by Evropa Soberana
The Jews, in many ways, were the exact antithesis of the Romans, but they had something in common with them: ritual rigidity and loyalty to customs. In the Jewish case, the character was tinged with certain fanaticism, dogmatism and intransigence. The Romans considered such religiosity sinister: the Biblical religious background, which is the matrix of Judaism—also of Christianity and Islam—, comes from an ancient Syrian-Phoenician-Canaanite-Semitic tradition, which among other things sanctioned human sacrifice, including the one of first-born children.
Jewry, which had a long record of nomadism, slavery, persecutions and expulsions from Egypt and the Mesopotamian civilisations, had maintained, despite its great swings through a thousand deserts and a thousand foreign cities, its essentially undisturbed idiosyncrasy.
From the remotest antiquity, the Jews proved to be an unassimilable and highly conflictive people, endowed with an unprecedented ability to climb the social positions of other civilisations, undermine their institutions and destroy their traditions and customs from a parasitic and advantaged position; enrich themselves in the process, take whatever was useful, become increasingly sophisticated and, finally, survive the fall of the civilisation they devoured, taking a baggage of experience and symbols stolen to the next civilisation destined to suffer the repetition of the cycle.
In all the countries that welcomed them, the Jews were accused of appropriating the riches of others without working (usury), of exercising vampirism over the economy, of being sycophants with the nobility and openly hostile to the people, of indebting the States and to mortally hate, in secret, all the non-Jewish humanity.
Those who held power among the Jews were the rabbis: priests who had spent their lives learning the Torah and exercised firm psychological control over their people by threatening the wrath of Yahweh and manipulating the individual’s fears and feelings such as guilt or sin. The Greek historian Strabo would end up describing the Jewish priests as ‘superstitious and with the temperament of tyrants’.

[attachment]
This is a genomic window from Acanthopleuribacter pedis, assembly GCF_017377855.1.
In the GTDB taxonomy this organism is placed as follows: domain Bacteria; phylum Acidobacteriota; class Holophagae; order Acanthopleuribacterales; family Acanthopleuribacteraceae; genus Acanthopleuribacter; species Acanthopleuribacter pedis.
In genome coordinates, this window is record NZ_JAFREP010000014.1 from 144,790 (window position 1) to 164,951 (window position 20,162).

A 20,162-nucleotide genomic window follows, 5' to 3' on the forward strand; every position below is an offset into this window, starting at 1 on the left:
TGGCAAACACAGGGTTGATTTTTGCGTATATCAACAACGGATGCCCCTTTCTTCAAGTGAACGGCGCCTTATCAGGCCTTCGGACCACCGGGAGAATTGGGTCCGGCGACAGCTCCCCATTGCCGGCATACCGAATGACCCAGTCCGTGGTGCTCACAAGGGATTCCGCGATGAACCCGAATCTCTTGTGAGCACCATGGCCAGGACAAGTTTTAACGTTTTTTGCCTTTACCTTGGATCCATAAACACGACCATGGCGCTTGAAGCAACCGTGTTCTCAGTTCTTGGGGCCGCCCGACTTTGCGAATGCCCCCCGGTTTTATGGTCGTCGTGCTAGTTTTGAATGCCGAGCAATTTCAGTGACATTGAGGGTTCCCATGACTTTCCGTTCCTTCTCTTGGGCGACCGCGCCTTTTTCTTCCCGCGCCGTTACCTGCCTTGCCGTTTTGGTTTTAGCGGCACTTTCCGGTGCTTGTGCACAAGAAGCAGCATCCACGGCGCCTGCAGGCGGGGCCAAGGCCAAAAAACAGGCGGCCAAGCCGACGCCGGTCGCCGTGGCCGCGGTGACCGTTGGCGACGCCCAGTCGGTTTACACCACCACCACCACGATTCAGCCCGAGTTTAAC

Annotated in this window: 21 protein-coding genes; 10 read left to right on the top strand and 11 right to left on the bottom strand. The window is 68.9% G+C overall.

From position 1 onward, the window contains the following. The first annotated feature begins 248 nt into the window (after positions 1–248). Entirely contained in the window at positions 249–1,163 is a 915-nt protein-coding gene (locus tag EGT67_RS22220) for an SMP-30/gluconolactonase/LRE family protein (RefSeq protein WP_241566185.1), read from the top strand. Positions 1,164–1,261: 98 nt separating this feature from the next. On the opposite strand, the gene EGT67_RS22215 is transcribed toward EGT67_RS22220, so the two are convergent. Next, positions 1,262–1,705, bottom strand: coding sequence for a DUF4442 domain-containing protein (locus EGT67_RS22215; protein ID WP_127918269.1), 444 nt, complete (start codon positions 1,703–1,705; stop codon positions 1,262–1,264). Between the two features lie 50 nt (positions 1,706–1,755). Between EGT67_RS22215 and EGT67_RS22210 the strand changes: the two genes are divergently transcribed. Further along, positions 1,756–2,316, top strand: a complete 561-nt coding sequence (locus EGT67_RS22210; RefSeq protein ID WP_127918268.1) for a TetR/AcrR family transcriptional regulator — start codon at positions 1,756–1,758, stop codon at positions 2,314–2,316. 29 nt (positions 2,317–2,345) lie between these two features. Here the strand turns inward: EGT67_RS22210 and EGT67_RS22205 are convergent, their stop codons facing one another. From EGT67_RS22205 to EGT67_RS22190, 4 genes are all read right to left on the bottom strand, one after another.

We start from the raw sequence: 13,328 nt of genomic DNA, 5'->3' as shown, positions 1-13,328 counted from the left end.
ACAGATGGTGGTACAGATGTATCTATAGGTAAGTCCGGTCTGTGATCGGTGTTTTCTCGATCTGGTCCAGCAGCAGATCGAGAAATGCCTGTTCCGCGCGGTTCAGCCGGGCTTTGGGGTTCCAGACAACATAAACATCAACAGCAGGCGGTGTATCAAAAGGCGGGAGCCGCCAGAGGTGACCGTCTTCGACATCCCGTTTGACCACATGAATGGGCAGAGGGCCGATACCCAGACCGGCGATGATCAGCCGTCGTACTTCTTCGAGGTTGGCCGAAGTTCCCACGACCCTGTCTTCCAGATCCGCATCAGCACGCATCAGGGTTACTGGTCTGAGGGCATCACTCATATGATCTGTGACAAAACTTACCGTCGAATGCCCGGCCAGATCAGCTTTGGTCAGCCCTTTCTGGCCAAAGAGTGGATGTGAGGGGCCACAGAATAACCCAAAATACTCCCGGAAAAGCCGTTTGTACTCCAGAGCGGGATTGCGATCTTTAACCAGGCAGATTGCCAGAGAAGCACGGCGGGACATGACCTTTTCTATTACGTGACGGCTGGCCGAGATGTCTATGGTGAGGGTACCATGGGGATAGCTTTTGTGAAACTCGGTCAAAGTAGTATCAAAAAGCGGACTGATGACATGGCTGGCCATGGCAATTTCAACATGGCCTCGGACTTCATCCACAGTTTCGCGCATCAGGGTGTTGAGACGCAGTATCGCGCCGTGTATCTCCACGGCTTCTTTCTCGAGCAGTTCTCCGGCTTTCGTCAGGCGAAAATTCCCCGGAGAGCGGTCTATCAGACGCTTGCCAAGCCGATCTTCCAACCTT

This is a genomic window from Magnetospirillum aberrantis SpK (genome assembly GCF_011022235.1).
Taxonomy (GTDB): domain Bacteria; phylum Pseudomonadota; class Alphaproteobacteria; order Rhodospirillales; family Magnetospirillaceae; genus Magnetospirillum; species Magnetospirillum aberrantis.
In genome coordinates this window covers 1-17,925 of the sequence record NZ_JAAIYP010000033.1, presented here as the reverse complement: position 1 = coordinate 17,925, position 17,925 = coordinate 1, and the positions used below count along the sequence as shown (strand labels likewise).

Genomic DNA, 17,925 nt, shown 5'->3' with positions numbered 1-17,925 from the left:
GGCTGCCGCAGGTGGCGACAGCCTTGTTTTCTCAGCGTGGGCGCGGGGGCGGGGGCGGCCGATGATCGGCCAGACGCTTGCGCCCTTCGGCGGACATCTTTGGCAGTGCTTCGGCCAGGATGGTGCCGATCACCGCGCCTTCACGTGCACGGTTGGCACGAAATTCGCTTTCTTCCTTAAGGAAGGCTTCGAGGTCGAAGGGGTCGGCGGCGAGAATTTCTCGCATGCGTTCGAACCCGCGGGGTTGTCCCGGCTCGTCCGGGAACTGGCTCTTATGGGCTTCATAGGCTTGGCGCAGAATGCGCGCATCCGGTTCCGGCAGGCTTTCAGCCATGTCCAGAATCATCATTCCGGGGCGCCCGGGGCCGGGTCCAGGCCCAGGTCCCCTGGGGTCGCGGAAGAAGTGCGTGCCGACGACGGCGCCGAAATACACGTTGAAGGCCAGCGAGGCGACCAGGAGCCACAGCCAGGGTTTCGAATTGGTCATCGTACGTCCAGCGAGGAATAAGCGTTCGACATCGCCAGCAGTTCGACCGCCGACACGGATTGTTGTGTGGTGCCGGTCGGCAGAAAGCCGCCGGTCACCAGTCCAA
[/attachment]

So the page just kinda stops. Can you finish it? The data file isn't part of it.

This is the first temple in Jerusalem, also called the temple of Solomon or Zion, built on the esplanade of Mount Moriah, around the year 960 BCE. It was razed by the Babylonians in 586 BCE, and rebuilt seventy years later by those Jews who, led by Zerubbabel, Ezra and Nehemiah, returned from the deportation of the so-called ‘Babylonian captivity’. It is a rather modest structure and, of course, following the fundamentalist Semitic tradition, lacked images or representations of the human figure: literally, Judaism was a religion without idols. The Carthaginians, associated with the presence of haplogroups J and who had been crushed by Rome in the course of the Punic wars, had also been heirs of the Phoenician tradition of child sacrifice.
But to be a ‘barbarian’ and ‘third-world’ people, despised and considered destined for slavery, the Jews had a very high literacy rate and, because of their experience, they handled themselves extremely well in urban environments, since from all over the world they were the people that had lived the longest in civilised conditions.
There were also among them, without any doubt, extremely smart and astute men, good doctors, accountants, fortune tellers, merchants and scribes; and their radical monotheism, almost sophisticated in its total rupture with everything else, differentiated them well from any another people.